Cost of ownership has become a critical challenge facing future research in nanofabrication. As potential applications have broadened beyond the high-volume manufacture of integrated circuits, demand has increased for a robust tool capable of lithography at high pattern density and fidelity but also at low cost and thus suitable for scientific research, rapid prototyping, and low-volume manufacturing. Unfortunately, current manufacturing technologies employed in the chip industry are anything but 'low cost'. Researchers have now demonstrated a new source for lithography that has both higher per-particle exposure efficiency and a higher brightness than the sources conventionally used for lithography at the 10 nm scale.
A single drop of water can be fatal to electrical circuits. To prevent water damage, current electronic devices are well sealed and packaged with polymer passivation. Researchers in Korea have now gone one step further and made water resistance a feature of the device itself by incorporating nonwetting, superhydrophobic components into the electronic device. They demonstrated this novel idea with a source/drain structure in a thin-film transistor. This work combines superhydorphobicity with electronic devices, especially resistive switching memory devices. Although much research has been done on either topic, few works report the combination of combining superhydrophobicity and electronic devices. This is a novel approach to combine two different concepts to get a synergic effects.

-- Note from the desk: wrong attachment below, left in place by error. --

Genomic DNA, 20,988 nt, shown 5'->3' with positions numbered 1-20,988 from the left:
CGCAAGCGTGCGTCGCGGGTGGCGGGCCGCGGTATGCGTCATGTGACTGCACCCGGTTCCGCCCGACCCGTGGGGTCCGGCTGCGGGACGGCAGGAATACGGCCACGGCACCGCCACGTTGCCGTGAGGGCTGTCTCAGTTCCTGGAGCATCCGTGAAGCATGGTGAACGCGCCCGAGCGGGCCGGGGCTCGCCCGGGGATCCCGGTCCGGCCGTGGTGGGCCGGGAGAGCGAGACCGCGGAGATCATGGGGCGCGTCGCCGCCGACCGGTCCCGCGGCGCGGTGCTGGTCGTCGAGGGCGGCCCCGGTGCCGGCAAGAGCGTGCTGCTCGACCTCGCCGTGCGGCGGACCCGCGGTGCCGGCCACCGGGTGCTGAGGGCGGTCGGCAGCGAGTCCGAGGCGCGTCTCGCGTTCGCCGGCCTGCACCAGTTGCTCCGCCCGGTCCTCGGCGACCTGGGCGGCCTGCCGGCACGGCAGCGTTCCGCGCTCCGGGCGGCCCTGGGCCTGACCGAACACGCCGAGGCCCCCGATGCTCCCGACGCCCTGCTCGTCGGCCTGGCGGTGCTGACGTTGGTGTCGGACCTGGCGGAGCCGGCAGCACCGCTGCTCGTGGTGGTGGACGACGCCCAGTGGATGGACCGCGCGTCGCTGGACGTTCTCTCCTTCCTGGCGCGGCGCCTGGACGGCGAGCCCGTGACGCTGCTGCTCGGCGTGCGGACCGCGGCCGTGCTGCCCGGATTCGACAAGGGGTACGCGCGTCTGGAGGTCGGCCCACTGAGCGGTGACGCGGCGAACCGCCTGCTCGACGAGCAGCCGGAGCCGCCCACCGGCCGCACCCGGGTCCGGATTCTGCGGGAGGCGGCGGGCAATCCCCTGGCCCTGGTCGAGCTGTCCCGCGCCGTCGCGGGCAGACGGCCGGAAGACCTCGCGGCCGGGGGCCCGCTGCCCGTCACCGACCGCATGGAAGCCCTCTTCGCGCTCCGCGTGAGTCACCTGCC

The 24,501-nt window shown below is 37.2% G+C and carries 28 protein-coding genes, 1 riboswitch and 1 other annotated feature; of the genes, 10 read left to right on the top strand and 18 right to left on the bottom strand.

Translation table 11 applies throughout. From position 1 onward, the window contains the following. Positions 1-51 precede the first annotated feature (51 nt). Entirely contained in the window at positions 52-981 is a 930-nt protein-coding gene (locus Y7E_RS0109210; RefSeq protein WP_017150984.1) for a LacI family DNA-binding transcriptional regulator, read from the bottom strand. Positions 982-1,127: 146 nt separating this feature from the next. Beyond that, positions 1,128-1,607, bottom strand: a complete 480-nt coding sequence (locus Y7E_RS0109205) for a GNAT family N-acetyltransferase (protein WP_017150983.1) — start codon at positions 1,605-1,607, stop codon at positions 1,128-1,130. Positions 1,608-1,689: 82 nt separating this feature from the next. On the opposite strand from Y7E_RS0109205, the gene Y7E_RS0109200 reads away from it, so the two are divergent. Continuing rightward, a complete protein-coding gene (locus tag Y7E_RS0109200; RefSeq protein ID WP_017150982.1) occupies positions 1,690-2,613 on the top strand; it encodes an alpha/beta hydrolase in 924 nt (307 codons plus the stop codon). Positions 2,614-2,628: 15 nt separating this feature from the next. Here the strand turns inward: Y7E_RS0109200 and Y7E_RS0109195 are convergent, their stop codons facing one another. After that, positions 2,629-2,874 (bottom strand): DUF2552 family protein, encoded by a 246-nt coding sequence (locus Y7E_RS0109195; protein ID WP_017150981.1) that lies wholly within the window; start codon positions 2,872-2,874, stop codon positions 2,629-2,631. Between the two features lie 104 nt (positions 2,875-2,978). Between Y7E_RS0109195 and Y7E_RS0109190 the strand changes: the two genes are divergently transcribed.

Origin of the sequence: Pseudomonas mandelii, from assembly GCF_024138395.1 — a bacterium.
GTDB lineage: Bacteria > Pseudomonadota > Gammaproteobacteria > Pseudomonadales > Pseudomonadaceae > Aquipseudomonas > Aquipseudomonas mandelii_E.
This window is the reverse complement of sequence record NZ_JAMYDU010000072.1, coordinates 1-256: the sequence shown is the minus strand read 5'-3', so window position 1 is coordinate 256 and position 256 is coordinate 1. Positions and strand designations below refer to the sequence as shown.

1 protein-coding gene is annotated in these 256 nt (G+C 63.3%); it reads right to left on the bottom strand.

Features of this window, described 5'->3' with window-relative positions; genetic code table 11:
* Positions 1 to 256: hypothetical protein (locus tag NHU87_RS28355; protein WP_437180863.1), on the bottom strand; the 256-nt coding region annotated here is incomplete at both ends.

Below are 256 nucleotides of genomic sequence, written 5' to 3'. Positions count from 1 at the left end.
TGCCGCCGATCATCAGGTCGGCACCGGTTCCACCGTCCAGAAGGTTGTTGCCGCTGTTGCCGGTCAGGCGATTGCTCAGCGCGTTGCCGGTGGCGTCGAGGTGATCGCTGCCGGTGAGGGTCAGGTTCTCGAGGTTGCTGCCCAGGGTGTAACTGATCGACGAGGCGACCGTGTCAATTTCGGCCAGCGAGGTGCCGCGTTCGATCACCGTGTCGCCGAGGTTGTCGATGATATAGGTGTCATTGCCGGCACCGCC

In recent years various bottom-up processes (such as growth techniques) and top-down processes (such as electron beam, lithography, nanoimprint) have been used to produce one dimensional nanostructure on semiconductor substrate. All these approaches involve nanoscale prepatterning or extreme fabrication conditions; hence, they are often limited by associated high cost and low yield. In a novel nanomanufacturing process known as Simultaneous Plasma-Enhanced Reactive Ion Synthesis and Etching (SPERISE), researchers have integrated both nanoscale bottom-up synthetic and top-down etching approach. This eliminates the expensive prepatterning steps and hence give rise to ultrahigh throughput, better reliability, high yield and above all, low cost.
Along with graphene, atomically thin sheets and ribbons of boron nitride (often called "white graphene") have increasingly attracted fundamental research interest. While researchers make good progress on developing techniques for mass-producing graphene, it is still a challenge to reliably chemically delaminate and/or exfoliate boron nitride and to realize mass production of atomically thin sheets made of this material. Researchers in Japan have now reported a new approach for synthesizing boron nitride monolayers which pretty much works like blowing a balloon; although these balloons are sized in a range of tens of micrometers. The new technique solves the problem of low-throughput fabrication of 2D crystals.